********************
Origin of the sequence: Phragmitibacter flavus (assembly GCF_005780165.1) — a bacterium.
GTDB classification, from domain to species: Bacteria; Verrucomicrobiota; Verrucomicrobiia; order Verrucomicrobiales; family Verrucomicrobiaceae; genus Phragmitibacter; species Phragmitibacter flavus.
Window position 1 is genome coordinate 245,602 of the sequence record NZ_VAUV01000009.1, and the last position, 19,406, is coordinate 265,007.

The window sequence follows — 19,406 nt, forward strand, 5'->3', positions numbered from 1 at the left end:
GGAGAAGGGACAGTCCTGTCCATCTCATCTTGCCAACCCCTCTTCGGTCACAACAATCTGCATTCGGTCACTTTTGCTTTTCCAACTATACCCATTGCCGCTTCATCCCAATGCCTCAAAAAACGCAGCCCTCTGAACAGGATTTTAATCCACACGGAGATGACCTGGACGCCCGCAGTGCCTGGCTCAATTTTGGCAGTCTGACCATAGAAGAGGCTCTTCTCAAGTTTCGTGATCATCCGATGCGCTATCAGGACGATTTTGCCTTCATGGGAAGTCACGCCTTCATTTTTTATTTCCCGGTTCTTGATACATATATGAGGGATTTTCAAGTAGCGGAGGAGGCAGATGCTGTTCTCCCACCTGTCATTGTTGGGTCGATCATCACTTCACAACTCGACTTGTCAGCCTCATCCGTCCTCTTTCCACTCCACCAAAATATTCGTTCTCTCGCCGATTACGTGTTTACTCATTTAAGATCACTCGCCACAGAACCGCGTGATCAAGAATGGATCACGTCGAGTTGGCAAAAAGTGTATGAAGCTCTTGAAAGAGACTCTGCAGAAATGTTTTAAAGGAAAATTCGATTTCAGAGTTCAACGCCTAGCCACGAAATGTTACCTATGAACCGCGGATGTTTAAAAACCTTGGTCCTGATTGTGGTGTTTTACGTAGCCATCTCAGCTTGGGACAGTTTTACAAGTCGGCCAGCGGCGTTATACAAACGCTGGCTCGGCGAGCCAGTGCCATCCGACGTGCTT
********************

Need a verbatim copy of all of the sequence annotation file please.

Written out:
Origin of the sequence: Phragmitibacter flavus (assembly GCF_005780165.1) — a bacterium.
GTDB classification, from domain to species: Bacteria; Verrucomicrobiota; Verrucomicrobiia; order Verrucomicrobiales; family Verrucomicrobiaceae; genus Phragmitibacter; species Phragmitibacter flavus.
Window position 1 is genome coordinate 245,602 of the sequence record NZ_VAUV01000009.1, and the last position, 19,406, is coordinate 265,007.

The window sequence follows — 19,406 nt, forward strand, 5'->3', positions numbered from 1 at the left end:
GGAGAAGGGACAGTCCTGTCCATCTCATCTTGCCAACCCCTCTTCGGTCACAACAATCTGCATTCGGTCACTTTTGCTTTTCCAACTATACCCATTGCCGCTTCATCCCAATGCCTCAAAAAACGCAGCCCTCTGAACAGGATTTTAATCCACACGGAGATGACCTGGACGCCCGCAGTGCCTGGCTCAATTTTGGCAGTCTGACCATAGAAGAGGCTCTTCTCAAGTTTCGTGATCATCCGATGCGCTATCAGGACGATTTTGCCTTCATGGGAAGTCACGCCTTCATTTTTTATTTCCCGGTTCTTGATACATATATGAGGGATTTTCAAGTAGCGGAGGAGGCAGATGCTGTTCTCCCACCTGTCATTGTTGGGTCGATCATCACTTCACAACTCGACTTGTCAGCCTCATCCGTCCTCTTTCCACTCCACCAAAATATTCGTTCTCTCGCCGATTACGTGTTTACTCATTTAAGATCACTCGCCACAGAACCGCGTGATCAAGAATGGATCACGTCGAGTTGGCAAAAAGTGTATGAAGCTCTTGAAAGAGACTCTGCAGAAATGTTTTAAAGGAAAATTCGATTTCAGAGTTCAACGCCTAGCCACGAAATGTTACCTATGAACCGCGGATGTTTAAAAACCTTGGTCCTGATTGTGGTGTTTTACGTAGCCATCTCAGCTTGGGACAGTTTTACAAGTCGGCCAGCGGCGTTATACAAACGCTGGCTCGGCGAGCCAGTGCCATCCGACGTGCTT